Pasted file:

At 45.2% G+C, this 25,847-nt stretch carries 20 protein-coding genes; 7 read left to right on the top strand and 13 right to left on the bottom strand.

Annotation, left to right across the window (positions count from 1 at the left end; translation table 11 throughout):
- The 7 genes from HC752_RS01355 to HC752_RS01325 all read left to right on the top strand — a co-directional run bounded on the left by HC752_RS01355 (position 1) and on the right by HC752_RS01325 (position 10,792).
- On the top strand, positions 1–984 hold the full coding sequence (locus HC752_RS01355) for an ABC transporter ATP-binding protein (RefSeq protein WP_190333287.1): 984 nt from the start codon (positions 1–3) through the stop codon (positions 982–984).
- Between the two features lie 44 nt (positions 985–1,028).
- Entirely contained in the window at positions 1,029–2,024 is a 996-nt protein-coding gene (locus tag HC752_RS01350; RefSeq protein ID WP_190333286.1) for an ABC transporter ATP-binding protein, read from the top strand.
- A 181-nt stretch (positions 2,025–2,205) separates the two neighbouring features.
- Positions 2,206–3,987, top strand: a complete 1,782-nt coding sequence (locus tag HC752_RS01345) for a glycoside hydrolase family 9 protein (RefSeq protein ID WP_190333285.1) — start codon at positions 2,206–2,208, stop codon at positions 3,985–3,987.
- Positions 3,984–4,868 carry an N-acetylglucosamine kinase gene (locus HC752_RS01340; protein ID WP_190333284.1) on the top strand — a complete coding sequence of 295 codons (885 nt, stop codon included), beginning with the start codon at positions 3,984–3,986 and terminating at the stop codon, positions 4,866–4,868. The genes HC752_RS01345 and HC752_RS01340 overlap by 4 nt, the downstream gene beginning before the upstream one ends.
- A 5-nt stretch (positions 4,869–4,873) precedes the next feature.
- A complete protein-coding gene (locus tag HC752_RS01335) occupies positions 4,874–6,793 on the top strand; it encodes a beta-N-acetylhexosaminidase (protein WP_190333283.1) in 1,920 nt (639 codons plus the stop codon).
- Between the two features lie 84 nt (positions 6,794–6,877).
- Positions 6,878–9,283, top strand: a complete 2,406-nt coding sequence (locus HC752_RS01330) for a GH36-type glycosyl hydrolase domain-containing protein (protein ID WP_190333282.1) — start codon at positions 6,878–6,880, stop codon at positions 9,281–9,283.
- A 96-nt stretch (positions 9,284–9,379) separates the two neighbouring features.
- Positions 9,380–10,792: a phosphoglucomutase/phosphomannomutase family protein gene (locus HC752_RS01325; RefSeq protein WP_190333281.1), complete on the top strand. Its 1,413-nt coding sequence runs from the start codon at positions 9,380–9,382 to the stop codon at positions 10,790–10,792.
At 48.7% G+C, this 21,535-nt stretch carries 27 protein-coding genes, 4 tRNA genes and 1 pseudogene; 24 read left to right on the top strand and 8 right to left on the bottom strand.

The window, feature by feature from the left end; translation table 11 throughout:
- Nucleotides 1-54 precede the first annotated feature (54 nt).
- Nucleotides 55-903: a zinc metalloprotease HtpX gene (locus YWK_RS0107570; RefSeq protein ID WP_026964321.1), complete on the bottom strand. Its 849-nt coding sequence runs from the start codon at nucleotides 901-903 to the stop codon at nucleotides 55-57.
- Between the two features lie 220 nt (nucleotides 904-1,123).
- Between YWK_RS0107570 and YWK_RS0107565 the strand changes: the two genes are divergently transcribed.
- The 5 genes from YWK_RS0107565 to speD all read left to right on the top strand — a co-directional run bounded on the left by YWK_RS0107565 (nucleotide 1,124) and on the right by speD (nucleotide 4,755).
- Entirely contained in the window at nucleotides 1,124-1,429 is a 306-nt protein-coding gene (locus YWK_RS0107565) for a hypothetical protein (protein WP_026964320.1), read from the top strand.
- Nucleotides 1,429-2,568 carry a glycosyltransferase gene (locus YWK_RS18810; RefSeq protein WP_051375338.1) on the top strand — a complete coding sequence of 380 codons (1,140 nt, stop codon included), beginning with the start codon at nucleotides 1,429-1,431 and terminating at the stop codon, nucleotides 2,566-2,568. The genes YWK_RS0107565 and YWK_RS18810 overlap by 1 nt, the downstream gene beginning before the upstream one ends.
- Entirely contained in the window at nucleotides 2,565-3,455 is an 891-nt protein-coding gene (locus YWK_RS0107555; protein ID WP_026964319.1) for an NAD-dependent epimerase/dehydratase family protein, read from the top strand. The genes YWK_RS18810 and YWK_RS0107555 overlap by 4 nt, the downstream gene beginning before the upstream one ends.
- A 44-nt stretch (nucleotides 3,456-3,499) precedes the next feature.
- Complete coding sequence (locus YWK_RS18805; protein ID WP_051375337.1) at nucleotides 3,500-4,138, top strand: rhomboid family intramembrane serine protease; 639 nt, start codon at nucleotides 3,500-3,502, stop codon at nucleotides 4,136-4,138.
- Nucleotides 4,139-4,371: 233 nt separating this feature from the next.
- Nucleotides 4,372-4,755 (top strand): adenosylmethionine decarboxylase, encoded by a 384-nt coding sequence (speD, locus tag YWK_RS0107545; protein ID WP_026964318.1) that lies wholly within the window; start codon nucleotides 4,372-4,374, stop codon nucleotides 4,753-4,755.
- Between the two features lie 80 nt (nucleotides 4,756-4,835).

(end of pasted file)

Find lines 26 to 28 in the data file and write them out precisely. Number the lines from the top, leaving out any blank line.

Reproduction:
- A 44-nt stretch (nucleotides 3,456-3,499) precedes the next feature.
- Complete coding sequence (locus YWK_RS18805; protein ID WP_051375337.1) at nucleotides 3,500-4,138, top strand: rhomboid family intramembrane serine protease; 639 nt, start codon at nucleotides 3,500-3,502, stop codon at nucleotides 4,136-4,138.
- Nucleotides 4,139-4,371: 233 nt separating this feature from the next.